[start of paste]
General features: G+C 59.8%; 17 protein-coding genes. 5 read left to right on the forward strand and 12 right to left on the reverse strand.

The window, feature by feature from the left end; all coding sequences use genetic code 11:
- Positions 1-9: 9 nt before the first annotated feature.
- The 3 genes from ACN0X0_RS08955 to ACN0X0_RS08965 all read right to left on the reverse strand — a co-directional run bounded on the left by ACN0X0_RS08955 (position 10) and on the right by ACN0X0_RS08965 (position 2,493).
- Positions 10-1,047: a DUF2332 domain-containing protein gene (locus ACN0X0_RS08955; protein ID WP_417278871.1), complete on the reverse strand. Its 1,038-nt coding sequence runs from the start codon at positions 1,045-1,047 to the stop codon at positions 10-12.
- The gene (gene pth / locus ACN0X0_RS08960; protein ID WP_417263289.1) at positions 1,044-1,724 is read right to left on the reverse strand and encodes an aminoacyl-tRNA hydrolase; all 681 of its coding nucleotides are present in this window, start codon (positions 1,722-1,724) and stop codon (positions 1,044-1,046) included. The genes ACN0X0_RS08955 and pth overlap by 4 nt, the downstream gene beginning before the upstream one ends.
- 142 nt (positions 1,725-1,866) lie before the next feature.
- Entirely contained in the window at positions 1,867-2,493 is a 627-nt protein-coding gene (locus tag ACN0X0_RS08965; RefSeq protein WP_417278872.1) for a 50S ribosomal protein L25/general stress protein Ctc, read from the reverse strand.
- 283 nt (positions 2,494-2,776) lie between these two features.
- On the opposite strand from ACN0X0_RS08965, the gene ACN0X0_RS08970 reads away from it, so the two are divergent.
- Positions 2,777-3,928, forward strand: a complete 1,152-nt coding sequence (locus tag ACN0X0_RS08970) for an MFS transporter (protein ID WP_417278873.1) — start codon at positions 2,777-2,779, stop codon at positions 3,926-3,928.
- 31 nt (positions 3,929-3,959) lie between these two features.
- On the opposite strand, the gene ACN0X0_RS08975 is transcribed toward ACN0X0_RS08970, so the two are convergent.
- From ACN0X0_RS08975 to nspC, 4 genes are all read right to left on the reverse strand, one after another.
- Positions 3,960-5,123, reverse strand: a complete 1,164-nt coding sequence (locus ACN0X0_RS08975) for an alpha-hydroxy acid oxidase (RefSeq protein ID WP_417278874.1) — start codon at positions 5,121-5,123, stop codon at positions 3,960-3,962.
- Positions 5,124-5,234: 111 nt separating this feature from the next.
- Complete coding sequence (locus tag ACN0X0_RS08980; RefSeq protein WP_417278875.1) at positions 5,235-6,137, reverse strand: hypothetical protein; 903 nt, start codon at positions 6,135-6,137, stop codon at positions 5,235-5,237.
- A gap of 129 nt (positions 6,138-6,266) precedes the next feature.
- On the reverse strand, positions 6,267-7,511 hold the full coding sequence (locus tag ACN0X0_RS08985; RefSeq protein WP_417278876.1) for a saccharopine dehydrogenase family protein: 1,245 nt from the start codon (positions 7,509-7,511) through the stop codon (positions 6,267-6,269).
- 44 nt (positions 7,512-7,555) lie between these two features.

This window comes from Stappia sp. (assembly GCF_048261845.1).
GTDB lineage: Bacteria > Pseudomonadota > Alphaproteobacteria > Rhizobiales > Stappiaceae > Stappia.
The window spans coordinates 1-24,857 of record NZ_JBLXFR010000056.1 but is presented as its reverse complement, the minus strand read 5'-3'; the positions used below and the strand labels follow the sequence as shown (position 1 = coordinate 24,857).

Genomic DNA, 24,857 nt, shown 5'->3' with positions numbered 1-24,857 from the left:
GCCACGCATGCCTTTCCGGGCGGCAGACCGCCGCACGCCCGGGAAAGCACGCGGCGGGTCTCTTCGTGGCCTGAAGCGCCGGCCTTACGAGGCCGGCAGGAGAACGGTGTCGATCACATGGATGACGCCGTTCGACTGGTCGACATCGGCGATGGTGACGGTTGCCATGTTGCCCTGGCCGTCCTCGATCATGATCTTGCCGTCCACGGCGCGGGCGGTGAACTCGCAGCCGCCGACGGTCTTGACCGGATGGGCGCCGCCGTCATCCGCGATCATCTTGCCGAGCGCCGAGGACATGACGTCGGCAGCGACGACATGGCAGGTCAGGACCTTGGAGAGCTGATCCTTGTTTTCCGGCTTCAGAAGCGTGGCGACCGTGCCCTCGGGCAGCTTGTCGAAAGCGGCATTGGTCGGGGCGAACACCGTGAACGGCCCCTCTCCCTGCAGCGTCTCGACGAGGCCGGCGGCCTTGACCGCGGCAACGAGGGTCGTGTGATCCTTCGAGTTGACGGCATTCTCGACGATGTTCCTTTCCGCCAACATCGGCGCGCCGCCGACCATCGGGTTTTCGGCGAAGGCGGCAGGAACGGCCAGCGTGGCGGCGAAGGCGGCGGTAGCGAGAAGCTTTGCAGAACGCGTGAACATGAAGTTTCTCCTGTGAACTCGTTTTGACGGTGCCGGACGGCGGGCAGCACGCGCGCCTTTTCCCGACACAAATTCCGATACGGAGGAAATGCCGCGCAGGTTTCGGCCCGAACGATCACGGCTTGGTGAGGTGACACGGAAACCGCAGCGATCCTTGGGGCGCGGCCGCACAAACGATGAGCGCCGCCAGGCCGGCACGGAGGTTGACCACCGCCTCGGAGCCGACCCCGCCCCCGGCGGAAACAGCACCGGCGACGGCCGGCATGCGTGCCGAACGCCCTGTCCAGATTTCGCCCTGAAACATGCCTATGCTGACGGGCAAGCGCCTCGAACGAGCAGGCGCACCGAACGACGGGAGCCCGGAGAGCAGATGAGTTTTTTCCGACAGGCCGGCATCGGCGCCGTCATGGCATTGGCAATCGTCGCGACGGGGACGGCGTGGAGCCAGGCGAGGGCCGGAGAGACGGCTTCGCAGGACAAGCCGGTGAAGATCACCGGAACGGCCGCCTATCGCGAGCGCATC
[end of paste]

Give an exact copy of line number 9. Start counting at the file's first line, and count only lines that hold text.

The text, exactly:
- 283 nt (positions 2,494-2,776) lie between these two features.